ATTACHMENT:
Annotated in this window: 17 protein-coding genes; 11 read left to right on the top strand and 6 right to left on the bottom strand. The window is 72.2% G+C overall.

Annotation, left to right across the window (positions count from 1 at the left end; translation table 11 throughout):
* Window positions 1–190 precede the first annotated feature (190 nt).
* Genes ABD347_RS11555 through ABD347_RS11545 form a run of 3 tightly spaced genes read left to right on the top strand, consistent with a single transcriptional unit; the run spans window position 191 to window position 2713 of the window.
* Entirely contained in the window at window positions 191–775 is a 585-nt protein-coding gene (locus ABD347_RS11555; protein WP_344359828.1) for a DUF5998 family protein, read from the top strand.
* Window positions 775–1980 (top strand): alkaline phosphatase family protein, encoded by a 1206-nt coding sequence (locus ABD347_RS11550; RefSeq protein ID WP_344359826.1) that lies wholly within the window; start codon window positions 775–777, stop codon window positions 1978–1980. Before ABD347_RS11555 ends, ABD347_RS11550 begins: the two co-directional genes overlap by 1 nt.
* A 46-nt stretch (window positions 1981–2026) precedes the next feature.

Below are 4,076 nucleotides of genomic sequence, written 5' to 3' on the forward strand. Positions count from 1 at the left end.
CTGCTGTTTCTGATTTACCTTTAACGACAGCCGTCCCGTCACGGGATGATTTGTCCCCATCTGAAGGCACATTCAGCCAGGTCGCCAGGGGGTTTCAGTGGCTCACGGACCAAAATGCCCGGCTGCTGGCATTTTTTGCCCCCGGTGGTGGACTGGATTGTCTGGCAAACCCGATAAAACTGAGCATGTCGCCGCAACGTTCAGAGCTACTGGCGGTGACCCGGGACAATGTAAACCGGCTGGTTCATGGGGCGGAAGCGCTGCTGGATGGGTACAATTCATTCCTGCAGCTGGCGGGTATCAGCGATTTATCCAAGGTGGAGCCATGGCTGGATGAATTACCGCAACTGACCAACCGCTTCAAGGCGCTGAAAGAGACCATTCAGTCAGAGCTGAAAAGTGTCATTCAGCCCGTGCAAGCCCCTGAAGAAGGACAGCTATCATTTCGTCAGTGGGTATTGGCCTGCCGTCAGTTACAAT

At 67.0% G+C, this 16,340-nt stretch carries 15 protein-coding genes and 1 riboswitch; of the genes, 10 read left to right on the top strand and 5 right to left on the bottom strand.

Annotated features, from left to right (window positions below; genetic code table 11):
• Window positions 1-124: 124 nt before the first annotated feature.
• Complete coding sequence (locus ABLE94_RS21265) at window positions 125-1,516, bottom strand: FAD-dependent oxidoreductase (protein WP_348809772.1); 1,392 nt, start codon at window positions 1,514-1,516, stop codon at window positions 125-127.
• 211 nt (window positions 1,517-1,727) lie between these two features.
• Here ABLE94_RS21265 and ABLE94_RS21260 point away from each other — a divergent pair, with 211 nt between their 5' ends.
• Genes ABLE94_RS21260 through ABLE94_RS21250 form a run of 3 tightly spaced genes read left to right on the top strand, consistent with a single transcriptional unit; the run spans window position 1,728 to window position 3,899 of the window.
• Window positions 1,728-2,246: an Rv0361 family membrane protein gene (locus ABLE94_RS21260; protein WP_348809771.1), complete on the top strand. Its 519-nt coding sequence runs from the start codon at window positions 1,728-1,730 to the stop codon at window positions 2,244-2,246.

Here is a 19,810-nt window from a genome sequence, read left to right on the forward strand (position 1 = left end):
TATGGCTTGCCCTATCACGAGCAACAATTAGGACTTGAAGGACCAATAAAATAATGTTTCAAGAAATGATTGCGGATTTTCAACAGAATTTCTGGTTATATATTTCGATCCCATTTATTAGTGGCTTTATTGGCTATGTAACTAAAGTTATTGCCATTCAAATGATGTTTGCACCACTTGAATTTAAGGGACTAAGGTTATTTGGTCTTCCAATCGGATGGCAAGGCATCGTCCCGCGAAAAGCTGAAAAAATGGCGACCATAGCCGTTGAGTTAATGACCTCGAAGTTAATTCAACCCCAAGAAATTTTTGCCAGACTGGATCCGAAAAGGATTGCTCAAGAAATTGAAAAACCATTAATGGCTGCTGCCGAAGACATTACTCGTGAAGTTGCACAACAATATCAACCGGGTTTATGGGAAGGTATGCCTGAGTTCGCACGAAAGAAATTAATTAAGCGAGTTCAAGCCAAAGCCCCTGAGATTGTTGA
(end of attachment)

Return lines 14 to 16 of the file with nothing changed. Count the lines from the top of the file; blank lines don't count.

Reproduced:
• 211 nt (window positions 1,517-1,727) lie between these two features.
• Here ABLE94_RS21265 and ABLE94_RS21260 point away from each other — a divergent pair, with 211 nt between their 5' ends.
• Genes ABLE94_RS21260 through ABLE94_RS21250 form a run of 3 tightly spaced genes read left to right on the top strand, consistent with a single transcriptional unit; the run spans window position 1,728 to window position 3,899 of the window.